SUDAN WATCH: UN Security Council will make a judgement Aug 30/31 - Based on Annan and Pronk's report

Thursday, August 26, 2004

UN Security Council will make a judgement Aug 30/31 - Based on Annan and Pronk's report

The UN Security Council will be in discussions again re Sudan and UN resolution on 30 August. Britain says it would not prejudge that discussion.

Annan's report will partly rely on Pronk's assessment of the situation over the past 30 days. "It is on the basis of his (Pronk's) report and the secretary general's report that the Security Council will make judgement on whether or not there has been sufficient progress," said British Foreign Secretary Jack Straw.

He declined to say, judging from his visit to Darfur, what the contents of the reports might be, but said: "Nobody could visit Sudan without being struck by the scale and complexity of the problems which face this country." Straw said: "It is a terrible humanitarain crisis. It is something which is of very great concern to the whole of the international community and we have to deal with it."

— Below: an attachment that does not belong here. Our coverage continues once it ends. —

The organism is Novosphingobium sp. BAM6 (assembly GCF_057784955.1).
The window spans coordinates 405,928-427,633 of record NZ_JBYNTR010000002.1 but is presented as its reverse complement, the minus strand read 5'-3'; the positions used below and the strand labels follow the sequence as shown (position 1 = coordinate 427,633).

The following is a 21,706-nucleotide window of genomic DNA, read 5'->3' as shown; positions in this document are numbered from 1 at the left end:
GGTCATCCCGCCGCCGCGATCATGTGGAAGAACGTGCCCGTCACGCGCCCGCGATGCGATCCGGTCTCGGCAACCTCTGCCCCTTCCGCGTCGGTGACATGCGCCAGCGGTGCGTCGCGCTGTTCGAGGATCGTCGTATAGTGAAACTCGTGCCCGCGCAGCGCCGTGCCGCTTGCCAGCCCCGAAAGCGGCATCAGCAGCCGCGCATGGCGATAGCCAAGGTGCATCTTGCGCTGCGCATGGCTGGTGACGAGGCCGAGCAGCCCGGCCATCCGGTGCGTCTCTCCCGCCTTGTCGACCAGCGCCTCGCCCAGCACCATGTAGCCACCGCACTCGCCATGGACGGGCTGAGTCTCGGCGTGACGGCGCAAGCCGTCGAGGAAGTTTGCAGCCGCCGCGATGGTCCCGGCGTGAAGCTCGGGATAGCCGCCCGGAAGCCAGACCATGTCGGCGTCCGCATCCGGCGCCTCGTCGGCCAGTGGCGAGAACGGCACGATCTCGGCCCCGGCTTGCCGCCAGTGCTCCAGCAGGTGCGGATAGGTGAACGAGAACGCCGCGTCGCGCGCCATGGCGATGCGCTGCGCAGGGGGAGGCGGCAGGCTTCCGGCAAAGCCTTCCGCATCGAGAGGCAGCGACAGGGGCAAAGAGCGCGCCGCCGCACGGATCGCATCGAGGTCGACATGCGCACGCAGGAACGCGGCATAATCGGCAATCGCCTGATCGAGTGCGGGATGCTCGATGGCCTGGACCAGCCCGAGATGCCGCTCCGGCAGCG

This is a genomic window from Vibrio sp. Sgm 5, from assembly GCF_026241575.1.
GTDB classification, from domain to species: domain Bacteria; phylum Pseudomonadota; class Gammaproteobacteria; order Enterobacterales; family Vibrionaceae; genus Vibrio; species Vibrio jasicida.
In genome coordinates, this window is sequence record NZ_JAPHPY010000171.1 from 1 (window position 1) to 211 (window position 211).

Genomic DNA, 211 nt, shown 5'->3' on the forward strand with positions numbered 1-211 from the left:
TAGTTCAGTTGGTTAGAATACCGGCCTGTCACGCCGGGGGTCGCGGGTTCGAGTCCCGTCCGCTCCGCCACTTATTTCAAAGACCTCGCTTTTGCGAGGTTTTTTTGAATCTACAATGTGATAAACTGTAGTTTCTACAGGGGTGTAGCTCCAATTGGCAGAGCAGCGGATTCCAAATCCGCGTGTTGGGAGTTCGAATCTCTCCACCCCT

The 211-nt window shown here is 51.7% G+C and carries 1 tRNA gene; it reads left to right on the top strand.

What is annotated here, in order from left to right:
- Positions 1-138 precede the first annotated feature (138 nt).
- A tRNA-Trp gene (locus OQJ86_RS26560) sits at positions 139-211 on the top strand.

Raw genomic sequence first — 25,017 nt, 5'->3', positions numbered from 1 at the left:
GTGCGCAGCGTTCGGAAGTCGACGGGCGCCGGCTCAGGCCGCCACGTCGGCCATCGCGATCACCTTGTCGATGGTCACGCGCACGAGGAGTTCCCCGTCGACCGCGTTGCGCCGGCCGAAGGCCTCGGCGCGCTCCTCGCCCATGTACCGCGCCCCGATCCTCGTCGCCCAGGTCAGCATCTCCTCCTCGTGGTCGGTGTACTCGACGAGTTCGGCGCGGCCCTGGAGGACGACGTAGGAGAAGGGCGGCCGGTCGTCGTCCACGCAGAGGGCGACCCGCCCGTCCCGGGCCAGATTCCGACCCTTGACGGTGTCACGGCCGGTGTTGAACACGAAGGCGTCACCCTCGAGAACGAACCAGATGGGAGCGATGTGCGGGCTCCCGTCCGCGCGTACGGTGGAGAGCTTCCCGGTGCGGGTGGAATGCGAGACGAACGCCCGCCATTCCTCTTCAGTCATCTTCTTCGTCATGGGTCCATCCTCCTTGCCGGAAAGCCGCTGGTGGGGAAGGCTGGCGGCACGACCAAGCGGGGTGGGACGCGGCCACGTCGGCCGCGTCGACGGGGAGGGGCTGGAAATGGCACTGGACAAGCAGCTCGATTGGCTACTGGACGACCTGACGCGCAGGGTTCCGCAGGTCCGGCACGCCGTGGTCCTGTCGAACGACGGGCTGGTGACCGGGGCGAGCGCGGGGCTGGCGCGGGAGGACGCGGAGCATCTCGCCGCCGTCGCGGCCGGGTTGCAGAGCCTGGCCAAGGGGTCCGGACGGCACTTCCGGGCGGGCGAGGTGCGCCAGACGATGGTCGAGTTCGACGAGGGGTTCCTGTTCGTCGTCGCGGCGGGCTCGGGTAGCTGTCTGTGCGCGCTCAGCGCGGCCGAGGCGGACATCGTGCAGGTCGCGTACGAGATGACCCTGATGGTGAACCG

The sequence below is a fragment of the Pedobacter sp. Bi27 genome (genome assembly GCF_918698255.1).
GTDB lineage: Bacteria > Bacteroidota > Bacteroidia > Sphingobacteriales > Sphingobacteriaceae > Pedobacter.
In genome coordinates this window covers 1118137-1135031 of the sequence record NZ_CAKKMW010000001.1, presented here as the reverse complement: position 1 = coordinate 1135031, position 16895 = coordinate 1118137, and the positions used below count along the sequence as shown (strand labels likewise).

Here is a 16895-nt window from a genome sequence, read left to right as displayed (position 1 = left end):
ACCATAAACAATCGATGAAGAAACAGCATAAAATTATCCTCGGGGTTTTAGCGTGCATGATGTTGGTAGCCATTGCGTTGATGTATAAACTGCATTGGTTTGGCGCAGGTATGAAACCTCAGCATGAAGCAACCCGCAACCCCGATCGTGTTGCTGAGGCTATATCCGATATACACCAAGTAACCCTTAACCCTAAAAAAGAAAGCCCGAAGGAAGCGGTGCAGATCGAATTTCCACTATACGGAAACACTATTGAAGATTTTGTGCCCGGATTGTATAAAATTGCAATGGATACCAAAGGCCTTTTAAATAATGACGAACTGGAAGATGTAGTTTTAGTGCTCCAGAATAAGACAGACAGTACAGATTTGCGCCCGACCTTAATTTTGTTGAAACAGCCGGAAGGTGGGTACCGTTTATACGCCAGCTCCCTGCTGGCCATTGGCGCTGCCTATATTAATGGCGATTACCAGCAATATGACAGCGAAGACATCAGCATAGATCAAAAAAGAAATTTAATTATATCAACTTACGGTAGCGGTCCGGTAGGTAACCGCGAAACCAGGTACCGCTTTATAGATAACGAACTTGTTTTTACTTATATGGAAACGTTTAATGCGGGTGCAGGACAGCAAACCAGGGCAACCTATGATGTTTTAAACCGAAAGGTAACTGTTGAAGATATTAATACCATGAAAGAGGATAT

He did, however, concede that there was an improvement in certain areas over the past few weeks. "What I understand is that there has not been aerial bombardment since the end of June, that the ceasefire is broadly holding, but that atrocities have continued, and that in itself is causing a great deal of fear for many sectors of the population across Darfur."

Commenting on his encounters with the displaced at the Abu Shouk camp, he said he "got from them a sense of their fear as a result both of what had happened to them and their families and the killings which they witnessed and their concerns about whether or not they will be able to go back". It was, he said, the sort of "feeling people have about the way they feel they were driven from their homes. And the fear they have about going back to their homes and trying to resume their livelihoods.